1. (p. 152)In their respective cultures, third-sex people are
    A. considered to be gay.
    B. not considered to be gay.
    C. referred to as bisexual.
    D. more often biologically female than biologically male.


  1. (p. 152)In cultures in which homosexuality is a strong taboo, third-sex people
    A. are almost invariably persecuted.
    B. are never persecuted.
    C. may be accepted.
    D. are expected to have sex-change surgery.



  1. (p. 155)The Intersex Society of North America, founded by Cheryl Chase in 1993, is committed to open, honest disclosure about intersex conditions
    A. because of the shame and secrecy associated with “intersex conditions or atypical reproductive anatomies.”
    B. to end unwanted genital surgeries.
    C. to keep physicians, rather than intersex children and their families, from making decisions about an intersex child’s anatomy or gender.
    D. All the above are correct.


  1. (p. 157)The International Bill of Gender Rights says all BUT which of the following?
    A. All humans have the right to define their own gender identity.
    B. All people should be allowed to form committed, loving relationships regardless of chromosomal sex, genitals, birth sex, gender roles, or gender identity.
    C. People should undergo medical interventions in order to fit in with society
    D. People should be allowed to conceive, bear, or adopt children regardless of either partner’s sex, genitalia, gender roles, or gender identity.


  1. (p. 156)How have transgender and intersex people experienced discrimination?
    A. Paramedics stopped treating a cross-dressed child when they discovered his male genitals.
    B. They have been raped and murdered.
    C. They have been forced to choose M or F on nearly every form of identification and application.
    D. All the above are correct.



Short Answer Questions

  1. What does the author mean when she refers to sex as a binary system? Why is this term misleading? What are some of the problems associated with using binary categorization of the behaviors of males and females?

Answer will vary



  1. What are the stages in normal male and female sex differentiation?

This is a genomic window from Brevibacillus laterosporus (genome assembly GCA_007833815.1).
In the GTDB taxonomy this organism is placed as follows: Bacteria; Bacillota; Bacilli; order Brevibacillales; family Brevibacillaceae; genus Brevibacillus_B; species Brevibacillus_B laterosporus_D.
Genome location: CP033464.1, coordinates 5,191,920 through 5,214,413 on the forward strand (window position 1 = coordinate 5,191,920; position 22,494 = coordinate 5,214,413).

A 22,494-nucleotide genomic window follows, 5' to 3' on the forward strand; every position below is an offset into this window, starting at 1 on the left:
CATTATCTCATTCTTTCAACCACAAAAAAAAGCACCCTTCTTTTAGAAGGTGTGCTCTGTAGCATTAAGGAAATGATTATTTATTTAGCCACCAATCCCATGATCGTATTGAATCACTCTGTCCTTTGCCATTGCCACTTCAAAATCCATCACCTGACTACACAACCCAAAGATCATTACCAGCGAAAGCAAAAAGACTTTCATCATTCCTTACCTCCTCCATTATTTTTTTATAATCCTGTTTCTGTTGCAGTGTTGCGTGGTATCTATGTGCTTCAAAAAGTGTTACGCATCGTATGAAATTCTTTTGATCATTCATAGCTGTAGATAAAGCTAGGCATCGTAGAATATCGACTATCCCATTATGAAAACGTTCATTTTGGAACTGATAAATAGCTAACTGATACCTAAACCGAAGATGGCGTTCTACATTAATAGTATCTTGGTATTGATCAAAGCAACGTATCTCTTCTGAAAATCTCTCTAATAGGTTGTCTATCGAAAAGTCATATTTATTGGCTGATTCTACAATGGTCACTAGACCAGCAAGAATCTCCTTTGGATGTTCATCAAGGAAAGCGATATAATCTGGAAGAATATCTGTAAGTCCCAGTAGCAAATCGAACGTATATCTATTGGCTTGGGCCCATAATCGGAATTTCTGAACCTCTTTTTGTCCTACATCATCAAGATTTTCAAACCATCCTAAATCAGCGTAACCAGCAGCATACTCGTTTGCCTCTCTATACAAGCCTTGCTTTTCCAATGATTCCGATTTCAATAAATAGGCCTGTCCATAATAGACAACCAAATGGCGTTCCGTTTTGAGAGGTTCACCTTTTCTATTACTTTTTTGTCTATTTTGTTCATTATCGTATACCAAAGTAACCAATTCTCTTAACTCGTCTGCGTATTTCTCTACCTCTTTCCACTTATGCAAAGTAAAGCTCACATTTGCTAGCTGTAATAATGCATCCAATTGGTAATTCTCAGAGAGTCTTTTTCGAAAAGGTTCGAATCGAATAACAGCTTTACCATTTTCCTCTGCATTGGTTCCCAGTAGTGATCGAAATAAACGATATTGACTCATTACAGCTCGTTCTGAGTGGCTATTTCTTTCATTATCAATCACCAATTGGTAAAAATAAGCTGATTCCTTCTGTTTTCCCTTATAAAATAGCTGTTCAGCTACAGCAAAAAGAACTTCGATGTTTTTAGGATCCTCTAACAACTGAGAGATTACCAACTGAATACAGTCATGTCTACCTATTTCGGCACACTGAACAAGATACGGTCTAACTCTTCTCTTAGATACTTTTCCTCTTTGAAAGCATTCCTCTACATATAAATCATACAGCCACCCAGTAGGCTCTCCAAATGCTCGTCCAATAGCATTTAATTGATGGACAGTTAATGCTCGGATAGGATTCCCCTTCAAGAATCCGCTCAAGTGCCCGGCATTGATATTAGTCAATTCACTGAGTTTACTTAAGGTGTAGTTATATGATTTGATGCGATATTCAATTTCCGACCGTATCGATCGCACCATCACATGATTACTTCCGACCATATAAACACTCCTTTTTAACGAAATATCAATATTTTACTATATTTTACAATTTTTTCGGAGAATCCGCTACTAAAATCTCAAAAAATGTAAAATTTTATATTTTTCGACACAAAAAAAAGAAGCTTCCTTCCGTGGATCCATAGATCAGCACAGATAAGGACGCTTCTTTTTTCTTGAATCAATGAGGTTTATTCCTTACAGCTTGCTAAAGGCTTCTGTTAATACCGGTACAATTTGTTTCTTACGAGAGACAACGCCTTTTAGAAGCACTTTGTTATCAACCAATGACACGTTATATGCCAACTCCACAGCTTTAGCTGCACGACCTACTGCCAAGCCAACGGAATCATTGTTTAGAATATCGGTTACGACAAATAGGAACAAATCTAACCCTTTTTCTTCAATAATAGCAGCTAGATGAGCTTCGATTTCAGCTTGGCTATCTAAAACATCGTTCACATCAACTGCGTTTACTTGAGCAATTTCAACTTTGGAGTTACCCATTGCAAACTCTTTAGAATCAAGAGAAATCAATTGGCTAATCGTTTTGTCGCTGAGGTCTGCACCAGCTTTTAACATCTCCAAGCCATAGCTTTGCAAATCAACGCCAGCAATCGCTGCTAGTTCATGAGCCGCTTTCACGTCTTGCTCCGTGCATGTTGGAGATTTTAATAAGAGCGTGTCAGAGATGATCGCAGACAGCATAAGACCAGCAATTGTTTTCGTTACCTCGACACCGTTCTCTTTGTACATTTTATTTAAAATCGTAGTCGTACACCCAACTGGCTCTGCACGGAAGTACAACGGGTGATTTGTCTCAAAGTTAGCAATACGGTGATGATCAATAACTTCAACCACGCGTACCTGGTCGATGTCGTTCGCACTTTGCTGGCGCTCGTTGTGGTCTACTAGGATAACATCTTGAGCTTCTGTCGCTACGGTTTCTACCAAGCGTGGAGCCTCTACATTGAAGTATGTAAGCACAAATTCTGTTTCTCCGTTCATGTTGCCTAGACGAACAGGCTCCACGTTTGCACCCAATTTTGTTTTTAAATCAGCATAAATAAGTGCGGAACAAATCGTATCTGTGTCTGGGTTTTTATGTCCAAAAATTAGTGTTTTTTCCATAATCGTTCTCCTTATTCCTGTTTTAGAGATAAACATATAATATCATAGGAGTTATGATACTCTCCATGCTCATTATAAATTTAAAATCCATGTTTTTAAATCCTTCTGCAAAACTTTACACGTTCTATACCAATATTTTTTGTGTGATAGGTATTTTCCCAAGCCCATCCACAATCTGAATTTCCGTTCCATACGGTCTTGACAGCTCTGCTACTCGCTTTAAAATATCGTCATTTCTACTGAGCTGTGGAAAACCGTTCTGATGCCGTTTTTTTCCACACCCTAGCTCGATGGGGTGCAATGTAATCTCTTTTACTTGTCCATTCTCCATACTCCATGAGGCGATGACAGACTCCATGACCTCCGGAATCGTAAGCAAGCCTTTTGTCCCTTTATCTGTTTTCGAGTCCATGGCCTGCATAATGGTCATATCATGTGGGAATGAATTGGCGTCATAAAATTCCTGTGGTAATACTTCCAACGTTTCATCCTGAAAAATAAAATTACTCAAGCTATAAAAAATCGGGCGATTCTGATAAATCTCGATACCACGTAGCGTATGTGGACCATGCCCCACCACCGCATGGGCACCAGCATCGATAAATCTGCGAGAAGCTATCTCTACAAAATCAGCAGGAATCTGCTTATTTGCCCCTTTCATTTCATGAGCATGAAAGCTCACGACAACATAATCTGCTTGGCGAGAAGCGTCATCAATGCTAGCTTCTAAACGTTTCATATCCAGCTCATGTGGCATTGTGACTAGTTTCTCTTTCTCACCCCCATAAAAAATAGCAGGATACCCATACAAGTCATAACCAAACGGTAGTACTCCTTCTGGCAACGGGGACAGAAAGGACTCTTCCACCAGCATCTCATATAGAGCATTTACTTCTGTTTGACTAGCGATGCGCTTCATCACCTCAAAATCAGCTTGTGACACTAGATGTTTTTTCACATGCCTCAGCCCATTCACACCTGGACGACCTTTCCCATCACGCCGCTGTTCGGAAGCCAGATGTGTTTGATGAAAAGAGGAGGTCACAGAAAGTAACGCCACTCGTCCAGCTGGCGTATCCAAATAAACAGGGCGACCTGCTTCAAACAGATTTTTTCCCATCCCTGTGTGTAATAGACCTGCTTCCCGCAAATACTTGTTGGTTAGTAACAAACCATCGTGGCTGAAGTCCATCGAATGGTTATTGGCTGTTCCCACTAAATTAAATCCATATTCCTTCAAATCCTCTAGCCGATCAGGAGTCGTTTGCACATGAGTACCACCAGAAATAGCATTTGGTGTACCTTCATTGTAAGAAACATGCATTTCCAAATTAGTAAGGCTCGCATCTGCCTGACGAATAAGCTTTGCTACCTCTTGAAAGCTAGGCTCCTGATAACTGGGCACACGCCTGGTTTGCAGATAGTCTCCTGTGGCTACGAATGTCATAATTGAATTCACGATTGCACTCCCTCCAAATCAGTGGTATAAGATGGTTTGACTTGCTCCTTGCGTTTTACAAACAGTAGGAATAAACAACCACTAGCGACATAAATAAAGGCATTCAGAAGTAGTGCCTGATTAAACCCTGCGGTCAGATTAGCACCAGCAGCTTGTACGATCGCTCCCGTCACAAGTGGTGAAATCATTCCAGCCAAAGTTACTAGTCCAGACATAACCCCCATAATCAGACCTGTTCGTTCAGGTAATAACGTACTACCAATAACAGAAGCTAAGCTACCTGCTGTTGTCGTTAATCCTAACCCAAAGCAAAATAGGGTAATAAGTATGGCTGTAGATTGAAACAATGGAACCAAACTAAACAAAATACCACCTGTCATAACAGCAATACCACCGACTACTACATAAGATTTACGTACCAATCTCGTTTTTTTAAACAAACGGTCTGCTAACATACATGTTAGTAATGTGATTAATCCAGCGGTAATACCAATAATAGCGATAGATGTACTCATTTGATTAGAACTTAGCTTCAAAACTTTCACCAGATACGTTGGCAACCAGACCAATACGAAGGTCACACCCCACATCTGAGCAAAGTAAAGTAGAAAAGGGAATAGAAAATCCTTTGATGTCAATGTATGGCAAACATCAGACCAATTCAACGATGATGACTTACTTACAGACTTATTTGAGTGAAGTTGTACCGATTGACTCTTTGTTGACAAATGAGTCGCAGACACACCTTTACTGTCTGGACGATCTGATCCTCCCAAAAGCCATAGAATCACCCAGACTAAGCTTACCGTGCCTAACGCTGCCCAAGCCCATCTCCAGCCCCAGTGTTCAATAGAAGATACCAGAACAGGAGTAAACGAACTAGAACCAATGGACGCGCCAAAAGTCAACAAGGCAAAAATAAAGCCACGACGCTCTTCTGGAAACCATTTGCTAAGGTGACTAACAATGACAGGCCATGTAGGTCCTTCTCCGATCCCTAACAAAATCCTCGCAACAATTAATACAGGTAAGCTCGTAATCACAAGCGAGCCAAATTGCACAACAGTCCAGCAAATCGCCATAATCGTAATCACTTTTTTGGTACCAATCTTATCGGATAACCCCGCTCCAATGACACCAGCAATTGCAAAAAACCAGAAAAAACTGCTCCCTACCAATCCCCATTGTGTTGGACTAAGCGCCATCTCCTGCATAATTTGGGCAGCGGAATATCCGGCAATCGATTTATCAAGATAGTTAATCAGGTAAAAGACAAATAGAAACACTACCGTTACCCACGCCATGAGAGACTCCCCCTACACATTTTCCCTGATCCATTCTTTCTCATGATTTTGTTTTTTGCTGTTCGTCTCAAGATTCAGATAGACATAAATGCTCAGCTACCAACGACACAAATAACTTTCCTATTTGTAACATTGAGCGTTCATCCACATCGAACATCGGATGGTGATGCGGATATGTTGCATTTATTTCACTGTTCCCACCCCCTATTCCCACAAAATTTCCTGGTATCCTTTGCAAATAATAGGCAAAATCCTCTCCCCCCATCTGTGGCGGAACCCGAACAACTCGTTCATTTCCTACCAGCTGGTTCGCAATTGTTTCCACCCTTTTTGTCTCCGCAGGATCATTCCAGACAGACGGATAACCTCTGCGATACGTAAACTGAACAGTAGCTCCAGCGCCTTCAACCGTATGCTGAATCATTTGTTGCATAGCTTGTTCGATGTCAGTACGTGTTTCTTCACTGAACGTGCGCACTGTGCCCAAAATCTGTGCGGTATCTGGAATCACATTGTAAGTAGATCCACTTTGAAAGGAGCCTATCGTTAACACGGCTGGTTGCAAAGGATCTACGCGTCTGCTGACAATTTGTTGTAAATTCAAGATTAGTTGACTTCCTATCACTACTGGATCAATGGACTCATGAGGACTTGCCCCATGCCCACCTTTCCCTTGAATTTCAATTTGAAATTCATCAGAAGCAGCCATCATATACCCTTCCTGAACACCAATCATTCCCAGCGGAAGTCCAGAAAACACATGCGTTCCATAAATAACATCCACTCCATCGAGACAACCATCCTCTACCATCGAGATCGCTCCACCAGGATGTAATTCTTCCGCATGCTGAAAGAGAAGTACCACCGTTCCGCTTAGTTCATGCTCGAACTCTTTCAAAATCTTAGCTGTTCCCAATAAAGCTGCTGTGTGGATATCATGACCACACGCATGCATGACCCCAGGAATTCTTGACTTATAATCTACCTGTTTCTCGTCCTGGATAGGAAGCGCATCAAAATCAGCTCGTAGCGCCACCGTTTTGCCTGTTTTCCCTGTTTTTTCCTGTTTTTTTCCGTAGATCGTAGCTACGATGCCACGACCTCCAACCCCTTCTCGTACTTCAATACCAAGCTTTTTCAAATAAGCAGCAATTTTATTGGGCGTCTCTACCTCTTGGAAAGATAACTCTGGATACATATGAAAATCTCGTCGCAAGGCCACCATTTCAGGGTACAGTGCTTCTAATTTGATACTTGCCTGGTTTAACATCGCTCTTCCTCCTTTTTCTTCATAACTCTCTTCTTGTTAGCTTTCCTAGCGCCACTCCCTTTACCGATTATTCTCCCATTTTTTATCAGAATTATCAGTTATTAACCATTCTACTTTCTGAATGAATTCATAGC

Answer will vary


  1. Discuss the biological processes defining sex. What can we learn from cases where chromosomes, prenatal hormones, and external anatomy are incongruent? Distinguish between the concepts of sex and gender.

Answer will vary


  1. Explain the meaning of “intersexed.”

Answer will vary


  1. It has been argued prenatal sex hormones influence behavioral predispositions rather than determine them. What is meant by this distinction and why is it important?

Answer will vary


  1. Under normal circumstances, biological aspects of sex (chromosomes, hormones, internal organs, genitals, etc.) and social aspects of gender (assigned sex, gender identity, etc.) are congruent. Discuss cases in which they are NOT congruent in terms of what these cases tell us about how gender is socially constructed.

Answer will vary


  1. What do XXY and XYY males tell us about chromosomes and violence?

Answer will vary



  1. What do studies of individuals with the congenital adrenal hyperplasia tell us about whether sexual identity is learned or innate? Cite at least one piece of evidence to support your answer.

Answer will vary


  1. What is the role of appearance in the development of gender identity? Cite evidence to support your answer.

Answer will vary


  1. Define “core gender identity” and describe how it develops.

Answer will vary


  1. Explain what Klinefelter’s syndrome OR Turner’s syndrome is in terms of chromosomal abnormalities, reproductive capabilities, and external appearances.

Answer will vary


  1. What is a transsexual? Suggest reasons why more biological males than females may become transsexuals. What role does society play in an individual’s decision to become a transsexual?

Answer will vary


  1. What is gender identity disorder? Why do people choose to have sex changes?

Answer will vary



  1. Explain the concept of sexual orientation. Describe how it is different from being transgendered.

Answer will vary


  1. Discuss the search for a so-called “gay gene.” What evidence is there for the existence of such a gene, and what are the criticisms of the research?

Answer will vary


  1. Discuss the social construction of sex, providing examples of how children are exposed to it from birth.

Answer will vary


  1. Describe the problems with physicians deciding the “optimal gender” for a child, and how this can affect families and intersex people as they get older.

Answer will vary


  1. Do you believe intersexed infants should have surgery to make their genitalia “unambiguous”? Provide a well-supported argument for your response, taking into account the difficulties that face children on either side of the issue.

Answer will vary


  1. Describe some of the third-sex categories in other cultures. Describe their lifestyles, standing in their communities, and how others in the culture treat them.

Answer will vary



  1. Describe how our world might be different if Americans began to abide by the Bill of Gender Rights. What do you think would be the best thing about a world like this? Do you believe such a world is possible? How might we get there?

Answer will vary